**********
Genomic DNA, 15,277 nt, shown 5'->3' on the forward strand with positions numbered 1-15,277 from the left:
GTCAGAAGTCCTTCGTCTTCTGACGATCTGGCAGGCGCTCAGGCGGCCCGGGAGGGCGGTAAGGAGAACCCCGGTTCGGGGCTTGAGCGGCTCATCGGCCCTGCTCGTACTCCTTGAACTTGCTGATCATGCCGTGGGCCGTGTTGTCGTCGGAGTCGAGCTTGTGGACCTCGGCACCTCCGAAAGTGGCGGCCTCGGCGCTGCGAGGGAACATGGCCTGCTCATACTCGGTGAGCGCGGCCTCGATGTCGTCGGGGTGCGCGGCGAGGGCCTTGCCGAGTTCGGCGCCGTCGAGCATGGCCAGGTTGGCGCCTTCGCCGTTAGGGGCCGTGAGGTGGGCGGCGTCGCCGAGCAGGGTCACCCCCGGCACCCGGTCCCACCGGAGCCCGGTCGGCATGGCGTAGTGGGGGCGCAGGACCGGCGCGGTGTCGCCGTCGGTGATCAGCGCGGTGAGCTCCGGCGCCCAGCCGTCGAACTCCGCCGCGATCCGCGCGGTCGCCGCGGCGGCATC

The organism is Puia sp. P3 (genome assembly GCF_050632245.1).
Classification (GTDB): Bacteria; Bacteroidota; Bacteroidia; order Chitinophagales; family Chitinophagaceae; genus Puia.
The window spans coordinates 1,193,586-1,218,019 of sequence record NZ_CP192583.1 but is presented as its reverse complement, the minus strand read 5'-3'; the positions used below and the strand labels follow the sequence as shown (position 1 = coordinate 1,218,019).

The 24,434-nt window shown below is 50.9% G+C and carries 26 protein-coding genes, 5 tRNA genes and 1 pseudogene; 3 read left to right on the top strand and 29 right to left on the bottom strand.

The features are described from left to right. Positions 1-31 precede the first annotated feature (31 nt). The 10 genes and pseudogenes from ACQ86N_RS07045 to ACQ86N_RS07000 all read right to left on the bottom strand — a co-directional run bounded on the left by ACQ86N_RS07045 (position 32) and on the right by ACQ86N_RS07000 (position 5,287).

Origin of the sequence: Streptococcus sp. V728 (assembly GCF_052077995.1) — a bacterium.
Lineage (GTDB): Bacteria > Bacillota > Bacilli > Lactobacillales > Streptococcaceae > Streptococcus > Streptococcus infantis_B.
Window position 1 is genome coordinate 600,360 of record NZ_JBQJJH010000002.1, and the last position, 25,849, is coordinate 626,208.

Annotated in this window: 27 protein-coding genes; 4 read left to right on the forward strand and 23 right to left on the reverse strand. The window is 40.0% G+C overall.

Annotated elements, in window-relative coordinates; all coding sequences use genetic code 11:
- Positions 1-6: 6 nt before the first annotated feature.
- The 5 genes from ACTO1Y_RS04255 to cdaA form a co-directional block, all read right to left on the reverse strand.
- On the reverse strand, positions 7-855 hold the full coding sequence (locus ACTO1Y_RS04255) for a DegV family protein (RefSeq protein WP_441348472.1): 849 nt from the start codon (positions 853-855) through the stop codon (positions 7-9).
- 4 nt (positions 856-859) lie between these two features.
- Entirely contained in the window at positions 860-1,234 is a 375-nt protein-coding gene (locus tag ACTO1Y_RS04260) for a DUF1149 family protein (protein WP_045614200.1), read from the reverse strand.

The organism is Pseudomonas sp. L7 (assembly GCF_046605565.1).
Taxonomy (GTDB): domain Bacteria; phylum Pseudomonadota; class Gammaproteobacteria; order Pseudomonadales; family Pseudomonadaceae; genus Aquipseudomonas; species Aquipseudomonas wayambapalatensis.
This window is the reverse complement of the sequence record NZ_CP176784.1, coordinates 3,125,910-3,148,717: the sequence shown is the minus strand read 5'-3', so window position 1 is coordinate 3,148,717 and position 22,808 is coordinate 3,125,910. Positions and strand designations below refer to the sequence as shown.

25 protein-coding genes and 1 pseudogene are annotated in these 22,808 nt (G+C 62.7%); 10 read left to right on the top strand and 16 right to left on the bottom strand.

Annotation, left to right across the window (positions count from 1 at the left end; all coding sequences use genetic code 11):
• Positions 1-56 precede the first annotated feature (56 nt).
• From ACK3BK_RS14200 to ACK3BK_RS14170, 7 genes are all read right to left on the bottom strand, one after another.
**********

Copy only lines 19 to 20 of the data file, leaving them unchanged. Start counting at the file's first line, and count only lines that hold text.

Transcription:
Taxonomy (GTDB): domain Bacteria; phylum Pseudomonadota; class Gammaproteobacteria; order Pseudomonadales; family Pseudomonadaceae; genus Aquipseudomonas; species Aquipseudomonas wayambapalatensis.
This window is the reverse complement of the sequence record NZ_CP176784.1, coordinates 3,125,910-3,148,717: the sequence shown is the minus strand read 5'-3', so window position 1 is coordinate 3,148,717 and position 22,808 is coordinate 3,125,910. Positions and strand designations below refer to the sequence as shown.